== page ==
Tuesday, October 1, 2019

Fifty Million Frenchmen (The York Theatre Company)

By Harry Forbes

York’s "Musicals in Mufti" Cole Porter celebration has kicked off with a rare staging of the composer-lyricist’s 1929 hit, one which -- according to Porter historian Robert Kimball who spoke at the talkback after my performance -- was a crucial show in Porter's development. From that point on, Kimball contends, Porter was a major creative force on the Great White Way.

I first encountered the piece -- one of Porter’s best, chockablock as it is with one good tune after another -- at a 1991 concert performance at the Alliance Francaise, led by conductor Evans Haille who, together with Tommy Krasker, lovingly restored the score for the Cole Porter Centennial, and came up with a performable acting edition. The original company had well over 100 players, unrealistic in a modern economy.

That concert led to a marvelous recording still available on New World Records. 

As chance would have it, Haile is now York’s Executive Director at the York, so he was on hand to provide half of the sprightly two-piano accompaniment, along with David Hancock Turner. With the period-perfect addition of Dan Erben’s banjo, the score tripped along merrily. 

Since that 1991 resurrection, New York has seen the show -- which, among its treasures features the standard “You Do Something To Me” -- on a few more occasions. There was London’s Lost Musical series, led by Ian Marshall Fisher (also at the Alliance Francaise), Barbara Vann’s shoestring Medicine Show (which had actually predated the aforementioned concert in 1983, though she revived it in 2012), and Mel Miller’s Musicals Tonight. Most satisfying of all, Ohio Light Opera mounted a terrific full-scale staged production with orchestra just last year. 

Though the title is “Fifty Million Frenchmen,” the focus of Herbert Fields’ book is actually not on the French, but a collection of  Americans visiting Paris. Wealthy Peter Forbes (Andy Kelso) becomes enamored of Looloo Carroll (Evy Ortiz), travelling with her social-climbing Indiana parents (Karen Murphy and Ray DeMattis). Peter’s mischievous friend Billy (Cole Burden) bets him $50,000 he can’t win Looloo’s heart and hand in a month’s time without his usual financial resources in hand. A fixed horse race critically figures in the plot before (spoiler) Peter wins the girl minutes before the bet’s deadline.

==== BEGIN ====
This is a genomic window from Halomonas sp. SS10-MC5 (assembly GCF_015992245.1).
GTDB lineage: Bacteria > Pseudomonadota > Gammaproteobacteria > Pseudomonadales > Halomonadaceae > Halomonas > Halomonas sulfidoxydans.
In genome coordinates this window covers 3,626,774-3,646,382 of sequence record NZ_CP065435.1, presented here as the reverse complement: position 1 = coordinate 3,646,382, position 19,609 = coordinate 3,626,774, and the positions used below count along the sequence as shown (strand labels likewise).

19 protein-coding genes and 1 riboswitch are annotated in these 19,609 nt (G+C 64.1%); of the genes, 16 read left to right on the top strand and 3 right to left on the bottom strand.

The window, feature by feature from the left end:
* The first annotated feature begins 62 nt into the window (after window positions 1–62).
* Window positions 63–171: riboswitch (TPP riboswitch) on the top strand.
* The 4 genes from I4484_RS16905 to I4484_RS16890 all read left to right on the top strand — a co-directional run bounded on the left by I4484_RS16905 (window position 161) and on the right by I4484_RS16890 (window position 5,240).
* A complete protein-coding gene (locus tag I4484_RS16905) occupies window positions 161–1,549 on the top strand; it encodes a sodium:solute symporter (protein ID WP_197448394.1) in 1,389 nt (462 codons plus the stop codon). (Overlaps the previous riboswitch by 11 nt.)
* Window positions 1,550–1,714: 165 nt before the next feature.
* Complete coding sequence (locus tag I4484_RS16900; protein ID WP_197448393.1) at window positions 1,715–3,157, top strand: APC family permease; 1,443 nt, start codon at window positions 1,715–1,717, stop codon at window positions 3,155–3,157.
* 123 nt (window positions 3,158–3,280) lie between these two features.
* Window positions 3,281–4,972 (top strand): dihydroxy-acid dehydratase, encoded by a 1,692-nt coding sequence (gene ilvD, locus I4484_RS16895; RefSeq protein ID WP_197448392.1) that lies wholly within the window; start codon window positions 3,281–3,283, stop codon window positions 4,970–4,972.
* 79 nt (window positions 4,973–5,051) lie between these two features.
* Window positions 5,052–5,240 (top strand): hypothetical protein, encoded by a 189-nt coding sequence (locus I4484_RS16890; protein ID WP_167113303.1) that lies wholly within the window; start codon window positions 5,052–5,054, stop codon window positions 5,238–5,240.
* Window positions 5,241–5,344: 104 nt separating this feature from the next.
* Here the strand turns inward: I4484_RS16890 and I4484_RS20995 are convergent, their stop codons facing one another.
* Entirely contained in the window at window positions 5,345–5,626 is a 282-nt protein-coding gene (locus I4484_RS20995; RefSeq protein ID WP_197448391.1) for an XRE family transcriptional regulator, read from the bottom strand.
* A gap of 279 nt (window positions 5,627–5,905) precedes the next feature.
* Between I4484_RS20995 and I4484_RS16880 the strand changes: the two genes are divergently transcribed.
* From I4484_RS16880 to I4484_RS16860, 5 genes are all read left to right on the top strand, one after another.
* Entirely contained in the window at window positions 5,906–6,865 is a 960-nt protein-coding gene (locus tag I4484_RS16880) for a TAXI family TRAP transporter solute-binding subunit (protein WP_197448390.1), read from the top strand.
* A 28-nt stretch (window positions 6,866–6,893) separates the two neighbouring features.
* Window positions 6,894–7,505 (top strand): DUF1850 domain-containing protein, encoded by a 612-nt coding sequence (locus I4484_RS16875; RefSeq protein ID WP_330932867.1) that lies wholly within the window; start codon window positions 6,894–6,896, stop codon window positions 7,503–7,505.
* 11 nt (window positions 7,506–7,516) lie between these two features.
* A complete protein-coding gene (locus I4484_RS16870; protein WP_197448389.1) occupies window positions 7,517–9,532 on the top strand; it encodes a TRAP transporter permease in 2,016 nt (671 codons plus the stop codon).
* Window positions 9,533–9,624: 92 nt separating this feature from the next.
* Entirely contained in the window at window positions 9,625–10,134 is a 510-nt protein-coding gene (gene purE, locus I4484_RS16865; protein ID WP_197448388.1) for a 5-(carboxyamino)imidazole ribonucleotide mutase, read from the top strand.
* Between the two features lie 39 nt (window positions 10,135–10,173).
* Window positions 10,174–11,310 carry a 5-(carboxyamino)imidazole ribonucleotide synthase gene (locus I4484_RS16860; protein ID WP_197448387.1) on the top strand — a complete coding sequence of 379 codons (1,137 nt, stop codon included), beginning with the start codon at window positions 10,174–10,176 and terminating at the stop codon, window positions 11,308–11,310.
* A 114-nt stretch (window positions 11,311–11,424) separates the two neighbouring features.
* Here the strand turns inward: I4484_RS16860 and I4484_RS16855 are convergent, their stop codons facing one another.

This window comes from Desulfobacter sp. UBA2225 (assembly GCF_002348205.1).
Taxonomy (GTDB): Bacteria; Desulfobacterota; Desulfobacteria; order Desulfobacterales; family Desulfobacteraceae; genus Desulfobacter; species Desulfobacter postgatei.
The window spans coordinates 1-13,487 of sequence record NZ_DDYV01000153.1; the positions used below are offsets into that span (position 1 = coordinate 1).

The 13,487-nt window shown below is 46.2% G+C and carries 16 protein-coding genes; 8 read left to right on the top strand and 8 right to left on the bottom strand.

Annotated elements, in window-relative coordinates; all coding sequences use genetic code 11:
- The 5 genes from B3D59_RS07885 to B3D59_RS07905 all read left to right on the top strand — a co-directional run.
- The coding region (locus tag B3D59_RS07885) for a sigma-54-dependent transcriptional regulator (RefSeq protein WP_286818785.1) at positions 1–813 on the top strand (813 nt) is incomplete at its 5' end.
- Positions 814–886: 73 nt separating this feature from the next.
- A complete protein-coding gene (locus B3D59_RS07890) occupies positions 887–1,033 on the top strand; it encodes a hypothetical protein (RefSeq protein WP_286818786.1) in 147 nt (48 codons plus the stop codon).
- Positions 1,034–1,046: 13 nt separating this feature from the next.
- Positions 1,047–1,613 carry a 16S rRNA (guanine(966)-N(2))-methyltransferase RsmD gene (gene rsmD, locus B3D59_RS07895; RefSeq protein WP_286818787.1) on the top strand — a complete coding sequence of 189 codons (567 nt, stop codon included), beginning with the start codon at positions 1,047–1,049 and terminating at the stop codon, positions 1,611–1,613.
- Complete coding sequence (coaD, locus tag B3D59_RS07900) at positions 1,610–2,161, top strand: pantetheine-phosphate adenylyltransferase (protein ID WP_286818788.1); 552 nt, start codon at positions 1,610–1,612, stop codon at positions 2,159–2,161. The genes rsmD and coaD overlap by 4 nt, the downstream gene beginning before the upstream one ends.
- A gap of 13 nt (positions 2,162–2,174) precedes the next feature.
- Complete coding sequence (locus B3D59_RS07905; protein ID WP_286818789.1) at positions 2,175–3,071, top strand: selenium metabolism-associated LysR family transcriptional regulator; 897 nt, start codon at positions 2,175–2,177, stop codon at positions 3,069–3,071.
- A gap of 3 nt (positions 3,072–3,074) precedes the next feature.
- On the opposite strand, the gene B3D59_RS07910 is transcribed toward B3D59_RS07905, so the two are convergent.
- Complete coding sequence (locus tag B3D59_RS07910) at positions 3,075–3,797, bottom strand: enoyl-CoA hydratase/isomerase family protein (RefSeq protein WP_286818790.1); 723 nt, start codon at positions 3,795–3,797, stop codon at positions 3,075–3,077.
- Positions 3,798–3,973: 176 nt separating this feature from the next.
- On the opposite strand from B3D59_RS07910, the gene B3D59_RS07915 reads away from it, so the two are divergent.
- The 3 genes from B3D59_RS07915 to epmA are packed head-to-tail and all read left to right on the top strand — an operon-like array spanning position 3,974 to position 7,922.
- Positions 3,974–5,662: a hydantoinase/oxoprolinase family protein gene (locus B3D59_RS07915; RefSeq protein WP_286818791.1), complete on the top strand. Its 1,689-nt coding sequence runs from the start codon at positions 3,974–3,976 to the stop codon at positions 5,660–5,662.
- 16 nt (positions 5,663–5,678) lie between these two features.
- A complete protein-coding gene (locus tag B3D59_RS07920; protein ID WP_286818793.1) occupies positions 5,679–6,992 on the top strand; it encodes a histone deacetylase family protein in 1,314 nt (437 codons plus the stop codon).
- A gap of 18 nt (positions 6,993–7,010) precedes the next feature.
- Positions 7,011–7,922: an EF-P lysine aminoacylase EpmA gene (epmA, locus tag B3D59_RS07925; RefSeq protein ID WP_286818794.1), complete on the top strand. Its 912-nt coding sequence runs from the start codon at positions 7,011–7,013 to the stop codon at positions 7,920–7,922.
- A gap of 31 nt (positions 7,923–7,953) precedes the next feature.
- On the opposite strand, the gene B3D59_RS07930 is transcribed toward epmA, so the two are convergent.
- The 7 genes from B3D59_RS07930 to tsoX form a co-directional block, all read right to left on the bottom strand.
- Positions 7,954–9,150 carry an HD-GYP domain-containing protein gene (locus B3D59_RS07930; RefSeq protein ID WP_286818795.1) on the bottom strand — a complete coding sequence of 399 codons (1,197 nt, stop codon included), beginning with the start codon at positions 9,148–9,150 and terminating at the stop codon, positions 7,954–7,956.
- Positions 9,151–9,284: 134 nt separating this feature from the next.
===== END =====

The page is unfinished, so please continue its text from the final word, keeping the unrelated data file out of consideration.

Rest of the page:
Colorfully fleshing out the character roster, there’s cabaret singer May (dynamic Ashley Blanchet), Looloo’s lovelorn friend Joyce (Madeline Trumble), and sardonic fur-buyer Violet (Kristy Cates), and Peter and Billy’s buddy Michael (David Michael Bevis) who happens to be an old school chum of Joyce.

Wade McCollum is solid, has has some bright bits as Hotel Claridge manager (and sometime maitre d’) Louis Pernasse, and Sam Balzac is amusing as a waiter.

The youthful cast was attractive, if frankly not in the same league as that of the 1991 production with its blue-chip lineup of Howard McGillin, Kim Criswell, Jason Graae, and Karen Ziemba. Still, considering the present players had only first seen their parts a few days earlier and mine was technically only the third preview performance, they can be cut some slack, several instances of not projecting adequately notwithstanding. Satisfyingly delivered, however, were Murphy’s “The Queen of Terre Haute,” Burden’s “I Worship You,” McCollum and Balzac’s “It Isn’t Done,” and Cates’ “Where Would You Get Your Coat?” and “The Tale of the Oyster.” 

Director Hans Friedrichs kept things moving with nicely resourceful staging. Trent Kidd’s choreography was another plus, allowing Bevis and Trumble a happy interlude with “You’ve Got That Thing”  and Trumble and Ortiz with “Let’s Step Out,” especially.

Chelsea McPhilimy’s projection design, including some scene-setting vintage footage of Paris, enhanced the proceedings. 

I look forward to York’s next two Porter offerings: “The Decline and Fall of the Entire World as Seen Through the Eyes of Cole Porter” (10/12-10/20), and “Panama Hattie” (10/26-11/3). 

(The York Theatre Company at Saint Peter’s (entrance on East 54th Street, just east of Lexington Avenue; 212-935-5820, or online at www.yorktheatre.org; through October 6)

Photo Credit: Ben Strothmann. Pictured (left to right): Karen Murphy, Ray DeMattis, Kristy Cates, Cole Burden, Andy Kelso, Evy Ortiz, Madeline Trumble, David Michael Bevis, Ashley Blanchet, Wade McCollum, Sam Balzac
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1 comment:

  1. You had to blow the spoiler! Ah, those were the days, weren't they? That will be a fun series to anticipate!